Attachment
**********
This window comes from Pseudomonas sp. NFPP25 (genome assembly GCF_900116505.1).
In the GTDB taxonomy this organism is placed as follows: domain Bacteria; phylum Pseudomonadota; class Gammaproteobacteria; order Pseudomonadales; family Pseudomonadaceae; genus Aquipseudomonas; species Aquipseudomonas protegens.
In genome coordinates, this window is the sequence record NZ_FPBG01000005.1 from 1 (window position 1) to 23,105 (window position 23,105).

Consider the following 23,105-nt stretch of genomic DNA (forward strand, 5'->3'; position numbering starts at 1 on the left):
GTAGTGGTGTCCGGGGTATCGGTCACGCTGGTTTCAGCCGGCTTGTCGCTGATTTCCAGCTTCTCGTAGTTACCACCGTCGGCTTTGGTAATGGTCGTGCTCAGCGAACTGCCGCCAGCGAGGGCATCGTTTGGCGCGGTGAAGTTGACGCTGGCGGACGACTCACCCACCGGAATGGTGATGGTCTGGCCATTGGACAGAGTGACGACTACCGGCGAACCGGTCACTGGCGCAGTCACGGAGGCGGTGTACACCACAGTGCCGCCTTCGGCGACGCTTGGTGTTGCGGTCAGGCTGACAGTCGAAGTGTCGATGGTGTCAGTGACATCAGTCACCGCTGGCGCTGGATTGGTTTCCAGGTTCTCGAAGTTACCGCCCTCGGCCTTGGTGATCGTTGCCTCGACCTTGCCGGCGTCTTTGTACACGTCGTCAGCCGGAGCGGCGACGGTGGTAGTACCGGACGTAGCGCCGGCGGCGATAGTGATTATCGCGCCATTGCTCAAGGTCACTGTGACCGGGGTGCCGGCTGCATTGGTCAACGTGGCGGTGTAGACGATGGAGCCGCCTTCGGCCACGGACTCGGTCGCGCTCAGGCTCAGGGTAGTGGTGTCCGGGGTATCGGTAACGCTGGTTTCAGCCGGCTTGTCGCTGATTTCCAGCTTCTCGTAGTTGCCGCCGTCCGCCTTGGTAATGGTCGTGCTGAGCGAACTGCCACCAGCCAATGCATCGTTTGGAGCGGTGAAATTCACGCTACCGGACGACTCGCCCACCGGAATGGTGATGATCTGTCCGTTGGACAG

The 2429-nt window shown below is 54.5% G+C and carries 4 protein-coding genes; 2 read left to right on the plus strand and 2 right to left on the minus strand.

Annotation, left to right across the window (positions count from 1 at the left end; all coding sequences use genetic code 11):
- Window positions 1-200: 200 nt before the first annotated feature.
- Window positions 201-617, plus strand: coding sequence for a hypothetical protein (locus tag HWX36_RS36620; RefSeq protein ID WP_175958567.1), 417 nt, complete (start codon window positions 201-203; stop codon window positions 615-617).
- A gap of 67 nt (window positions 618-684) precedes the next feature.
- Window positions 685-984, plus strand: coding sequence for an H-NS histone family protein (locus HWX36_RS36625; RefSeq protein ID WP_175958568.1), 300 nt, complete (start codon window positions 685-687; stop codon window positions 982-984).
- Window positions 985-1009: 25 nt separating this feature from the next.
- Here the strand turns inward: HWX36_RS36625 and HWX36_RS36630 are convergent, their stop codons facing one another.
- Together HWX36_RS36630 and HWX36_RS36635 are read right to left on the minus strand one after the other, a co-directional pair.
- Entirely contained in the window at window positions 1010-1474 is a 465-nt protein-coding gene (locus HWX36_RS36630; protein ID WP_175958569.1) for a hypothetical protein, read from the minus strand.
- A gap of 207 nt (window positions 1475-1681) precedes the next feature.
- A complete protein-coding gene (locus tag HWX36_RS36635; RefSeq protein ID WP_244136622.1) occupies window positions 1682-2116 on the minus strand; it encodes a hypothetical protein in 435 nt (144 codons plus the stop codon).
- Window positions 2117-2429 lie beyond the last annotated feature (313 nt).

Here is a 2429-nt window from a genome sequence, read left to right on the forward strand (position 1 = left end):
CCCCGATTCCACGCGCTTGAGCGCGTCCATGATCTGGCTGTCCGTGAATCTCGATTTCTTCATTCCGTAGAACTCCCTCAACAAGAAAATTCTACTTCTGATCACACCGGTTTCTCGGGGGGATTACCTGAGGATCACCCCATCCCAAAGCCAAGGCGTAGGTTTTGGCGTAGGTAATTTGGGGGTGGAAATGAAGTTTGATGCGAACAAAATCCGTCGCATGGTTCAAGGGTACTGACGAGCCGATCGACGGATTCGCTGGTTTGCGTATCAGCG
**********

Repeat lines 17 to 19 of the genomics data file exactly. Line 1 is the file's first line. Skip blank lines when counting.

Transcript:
- A complete protein-coding gene (locus tag HWX36_RS36635; RefSeq protein ID WP_244136622.1) occupies window positions 1682-2116 on the minus strand; it encodes a hypothetical protein in 435 nt (144 codons plus the stop codon).
- Window positions 2117-2429 lie beyond the last annotated feature (313 nt).

Here is a 2429-nt window from a genome sequence, read left to right on the forward strand (position 1 = left end):